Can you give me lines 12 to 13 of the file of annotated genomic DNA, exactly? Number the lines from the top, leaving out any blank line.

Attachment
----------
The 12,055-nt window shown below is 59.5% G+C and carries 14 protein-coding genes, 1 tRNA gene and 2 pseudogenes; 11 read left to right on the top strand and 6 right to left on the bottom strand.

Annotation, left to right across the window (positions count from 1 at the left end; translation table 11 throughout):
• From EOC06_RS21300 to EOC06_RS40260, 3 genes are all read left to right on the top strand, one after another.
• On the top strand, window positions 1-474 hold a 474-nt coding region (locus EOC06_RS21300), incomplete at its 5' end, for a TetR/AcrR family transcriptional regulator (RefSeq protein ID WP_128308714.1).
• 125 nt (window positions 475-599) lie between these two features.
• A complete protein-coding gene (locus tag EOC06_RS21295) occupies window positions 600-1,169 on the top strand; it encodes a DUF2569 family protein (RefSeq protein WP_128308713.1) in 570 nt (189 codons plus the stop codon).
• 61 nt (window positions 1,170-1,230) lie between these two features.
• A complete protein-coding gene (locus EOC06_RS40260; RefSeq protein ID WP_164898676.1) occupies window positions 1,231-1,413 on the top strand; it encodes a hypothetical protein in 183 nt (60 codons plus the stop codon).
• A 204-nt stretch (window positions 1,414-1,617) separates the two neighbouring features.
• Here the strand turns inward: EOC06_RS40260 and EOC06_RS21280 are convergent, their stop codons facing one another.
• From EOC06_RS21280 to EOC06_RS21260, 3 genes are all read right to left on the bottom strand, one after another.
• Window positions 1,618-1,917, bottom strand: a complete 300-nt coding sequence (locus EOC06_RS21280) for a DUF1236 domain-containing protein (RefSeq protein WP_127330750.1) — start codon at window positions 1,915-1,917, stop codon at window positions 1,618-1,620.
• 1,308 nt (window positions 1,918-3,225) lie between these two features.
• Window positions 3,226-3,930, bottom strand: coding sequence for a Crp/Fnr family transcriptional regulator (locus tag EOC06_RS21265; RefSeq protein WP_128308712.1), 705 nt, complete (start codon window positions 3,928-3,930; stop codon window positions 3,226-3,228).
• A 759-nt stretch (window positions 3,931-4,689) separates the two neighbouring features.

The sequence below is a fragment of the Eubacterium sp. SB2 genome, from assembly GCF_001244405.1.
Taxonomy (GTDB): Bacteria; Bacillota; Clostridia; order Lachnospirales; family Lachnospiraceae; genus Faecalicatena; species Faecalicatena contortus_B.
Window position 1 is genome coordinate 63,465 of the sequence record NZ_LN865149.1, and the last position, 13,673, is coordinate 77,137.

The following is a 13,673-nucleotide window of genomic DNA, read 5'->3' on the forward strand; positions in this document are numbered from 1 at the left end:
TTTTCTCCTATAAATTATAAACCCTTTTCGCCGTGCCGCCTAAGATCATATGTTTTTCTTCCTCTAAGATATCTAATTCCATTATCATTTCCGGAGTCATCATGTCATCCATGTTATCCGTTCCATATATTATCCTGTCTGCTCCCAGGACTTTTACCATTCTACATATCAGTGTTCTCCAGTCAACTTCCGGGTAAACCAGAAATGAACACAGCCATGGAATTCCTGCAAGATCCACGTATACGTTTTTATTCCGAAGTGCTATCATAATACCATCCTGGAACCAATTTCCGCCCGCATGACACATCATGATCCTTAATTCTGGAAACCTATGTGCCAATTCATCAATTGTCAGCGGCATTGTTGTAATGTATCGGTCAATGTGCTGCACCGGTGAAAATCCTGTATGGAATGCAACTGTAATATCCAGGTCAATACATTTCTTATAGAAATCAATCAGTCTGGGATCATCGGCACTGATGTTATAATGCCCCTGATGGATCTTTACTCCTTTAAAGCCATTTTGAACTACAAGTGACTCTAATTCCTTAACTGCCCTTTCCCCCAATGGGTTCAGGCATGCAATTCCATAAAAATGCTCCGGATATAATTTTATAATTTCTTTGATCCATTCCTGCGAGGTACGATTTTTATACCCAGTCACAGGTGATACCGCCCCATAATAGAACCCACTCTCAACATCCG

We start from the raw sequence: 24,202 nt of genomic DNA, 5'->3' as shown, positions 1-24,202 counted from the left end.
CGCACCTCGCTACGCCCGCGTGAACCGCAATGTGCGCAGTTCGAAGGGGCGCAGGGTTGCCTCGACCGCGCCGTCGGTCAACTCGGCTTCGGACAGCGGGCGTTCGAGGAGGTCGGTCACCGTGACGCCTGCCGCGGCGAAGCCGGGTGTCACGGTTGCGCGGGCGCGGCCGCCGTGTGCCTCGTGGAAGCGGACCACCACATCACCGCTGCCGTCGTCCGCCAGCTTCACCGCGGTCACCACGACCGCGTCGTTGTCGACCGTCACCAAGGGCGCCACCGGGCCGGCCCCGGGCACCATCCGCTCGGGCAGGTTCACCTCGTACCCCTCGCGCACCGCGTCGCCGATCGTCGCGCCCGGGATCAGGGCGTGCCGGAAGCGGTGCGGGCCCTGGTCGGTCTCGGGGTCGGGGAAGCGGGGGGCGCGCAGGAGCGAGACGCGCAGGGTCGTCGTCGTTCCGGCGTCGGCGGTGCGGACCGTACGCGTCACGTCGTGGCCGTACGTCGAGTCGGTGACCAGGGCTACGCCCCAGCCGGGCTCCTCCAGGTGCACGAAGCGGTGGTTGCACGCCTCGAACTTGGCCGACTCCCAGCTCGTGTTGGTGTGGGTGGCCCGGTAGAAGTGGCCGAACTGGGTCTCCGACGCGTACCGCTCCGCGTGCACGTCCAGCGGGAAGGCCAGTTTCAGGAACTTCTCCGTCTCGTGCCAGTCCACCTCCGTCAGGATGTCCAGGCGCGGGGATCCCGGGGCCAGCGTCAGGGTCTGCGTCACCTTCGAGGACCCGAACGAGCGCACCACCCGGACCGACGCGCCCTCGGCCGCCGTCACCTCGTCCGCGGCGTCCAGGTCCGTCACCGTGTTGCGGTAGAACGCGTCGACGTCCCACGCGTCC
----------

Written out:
• Window positions 1,618-1,917, bottom strand: a complete 300-nt coding sequence (locus EOC06_RS21280) for a DUF1236 domain-containing protein (RefSeq protein WP_127330750.1) — start codon at window positions 1,915-1,917, stop codon at window positions 1,618-1,620.
• 1,308 nt (window positions 1,918-3,225) lie between these two features.